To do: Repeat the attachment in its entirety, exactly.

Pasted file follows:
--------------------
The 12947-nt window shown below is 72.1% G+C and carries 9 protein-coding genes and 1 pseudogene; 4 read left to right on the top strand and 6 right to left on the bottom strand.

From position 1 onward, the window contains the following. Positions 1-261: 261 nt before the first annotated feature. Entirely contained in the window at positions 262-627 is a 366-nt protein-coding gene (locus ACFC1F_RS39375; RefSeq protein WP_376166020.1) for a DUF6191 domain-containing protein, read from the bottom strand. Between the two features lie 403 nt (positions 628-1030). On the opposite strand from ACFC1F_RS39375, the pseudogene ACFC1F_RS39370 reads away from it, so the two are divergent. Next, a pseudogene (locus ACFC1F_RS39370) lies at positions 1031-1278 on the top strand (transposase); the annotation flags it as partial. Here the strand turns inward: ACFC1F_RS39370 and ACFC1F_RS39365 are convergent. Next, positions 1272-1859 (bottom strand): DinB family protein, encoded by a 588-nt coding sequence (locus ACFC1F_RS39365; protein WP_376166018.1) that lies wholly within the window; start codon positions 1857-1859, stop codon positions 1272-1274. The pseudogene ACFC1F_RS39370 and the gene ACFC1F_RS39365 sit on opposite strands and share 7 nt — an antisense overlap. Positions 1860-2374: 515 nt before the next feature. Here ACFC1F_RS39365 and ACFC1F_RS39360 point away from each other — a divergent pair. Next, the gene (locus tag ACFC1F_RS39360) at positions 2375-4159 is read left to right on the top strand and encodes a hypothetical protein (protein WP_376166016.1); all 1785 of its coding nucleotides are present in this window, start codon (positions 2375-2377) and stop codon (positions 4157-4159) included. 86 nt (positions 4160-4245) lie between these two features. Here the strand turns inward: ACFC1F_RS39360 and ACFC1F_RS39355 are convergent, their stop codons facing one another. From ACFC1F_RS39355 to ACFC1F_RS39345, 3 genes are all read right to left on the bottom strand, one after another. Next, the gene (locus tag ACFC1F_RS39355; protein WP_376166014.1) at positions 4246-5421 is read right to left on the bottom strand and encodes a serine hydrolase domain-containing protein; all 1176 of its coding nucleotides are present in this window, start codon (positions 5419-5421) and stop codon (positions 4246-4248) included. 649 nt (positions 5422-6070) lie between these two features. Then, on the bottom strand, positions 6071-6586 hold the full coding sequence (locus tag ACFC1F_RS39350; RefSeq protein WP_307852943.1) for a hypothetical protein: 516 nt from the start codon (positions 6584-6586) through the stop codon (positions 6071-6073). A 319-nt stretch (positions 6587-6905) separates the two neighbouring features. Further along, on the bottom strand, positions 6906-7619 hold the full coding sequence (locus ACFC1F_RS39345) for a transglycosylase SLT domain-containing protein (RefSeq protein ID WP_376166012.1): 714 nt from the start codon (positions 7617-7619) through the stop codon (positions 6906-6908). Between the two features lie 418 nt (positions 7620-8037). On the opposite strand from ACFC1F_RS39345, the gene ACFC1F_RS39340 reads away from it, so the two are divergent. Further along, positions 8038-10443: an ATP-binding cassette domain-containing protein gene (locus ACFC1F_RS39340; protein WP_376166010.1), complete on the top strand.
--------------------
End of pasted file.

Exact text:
The 12947-nt window shown below is 72.1% G+C and carries 9 protein-coding genes and 1 pseudogene; 4 read left to right on the top strand and 6 right to left on the bottom strand.

From position 1 onward, the window contains the following. Positions 1-261: 261 nt before the first annotated feature. Entirely contained in the window at positions 262-627 is a 366-nt protein-coding gene (locus ACFC1F_RS39375; RefSeq protein WP_376166020.1) for a DUF6191 domain-containing protein, read from the bottom strand. Between the two features lie 403 nt (positions 628-1030). On the opposite strand from ACFC1F_RS39375, the pseudogene ACFC1F_RS39370 reads away from it, so the two are divergent. Next, a pseudogene (locus ACFC1F_RS39370) lies at positions 1031-1278 on the top strand (transposase); the annotation flags it as partial. Here the strand turns inward: ACFC1F_RS39370 and ACFC1F_RS39365 are convergent. Next, positions 1272-1859 (bottom strand): DinB family protein, encoded by a 588-nt coding sequence (locus ACFC1F_RS39365; protein WP_376166018.1) that lies wholly within the window; start codon positions 1857-1859, stop codon positions 1272-1274. The pseudogene ACFC1F_RS39370 and the gene ACFC1F_RS39365 sit on opposite strands and share 7 nt — an antisense overlap. Positions 1860-2374: 515 nt before the next feature. Here ACFC1F_RS39365 and ACFC1F_RS39360 point away from each other — a divergent pair. Next, the gene (locus tag ACFC1F_RS39360) at positions 2375-4159 is read left to right on the top strand and encodes a hypothetical protein (protein WP_376166016.1); all 1785 of its coding nucleotides are present in this window, start codon (positions 2375-2377) and stop codon (positions 4157-4159) included. 86 nt (positions 4160-4245) lie between these two features. Here the strand turns inward: ACFC1F_RS39360 and ACFC1F_RS39355 are convergent, their stop codons facing one another. From ACFC1F_RS39355 to ACFC1F_RS39345, 3 genes are all read right to left on the bottom strand, one after another. Next, the gene (locus tag ACFC1F_RS39355; protein WP_376166014.1) at positions 4246-5421 is read right to left on the bottom strand and encodes a serine hydrolase domain-containing protein; all 1176 of its coding nucleotides are present in this window, start codon (positions 5419-5421) and stop codon (positions 4246-4248) included. 649 nt (positions 5422-6070) lie between these two features. Then, on the bottom strand, positions 6071-6586 hold the full coding sequence (locus tag ACFC1F_RS39350; RefSeq protein WP_307852943.1) for a hypothetical protein: 516 nt from the start codon (positions 6584-6586) through the stop codon (positions 6071-6073). A 319-nt stretch (positions 6587-6905) separates the two neighbouring features. Further along, on the bottom strand, positions 6906-7619 hold the full coding sequence (locus ACFC1F_RS39345) for a transglycosylase SLT domain-containing protein (RefSeq protein ID WP_376166012.1): 714 nt from the start codon (positions 7617-7619) through the stop codon (positions 6906-6908). Between the two features lie 418 nt (positions 7620-8037). On the opposite strand from ACFC1F_RS39345, the gene ACFC1F_RS39340 reads away from it, so the two are divergent. Further along, positions 8038-10443: an ATP-binding cassette domain-containing protein gene (locus ACFC1F_RS39340; protein WP_376166010.1), complete on the top strand.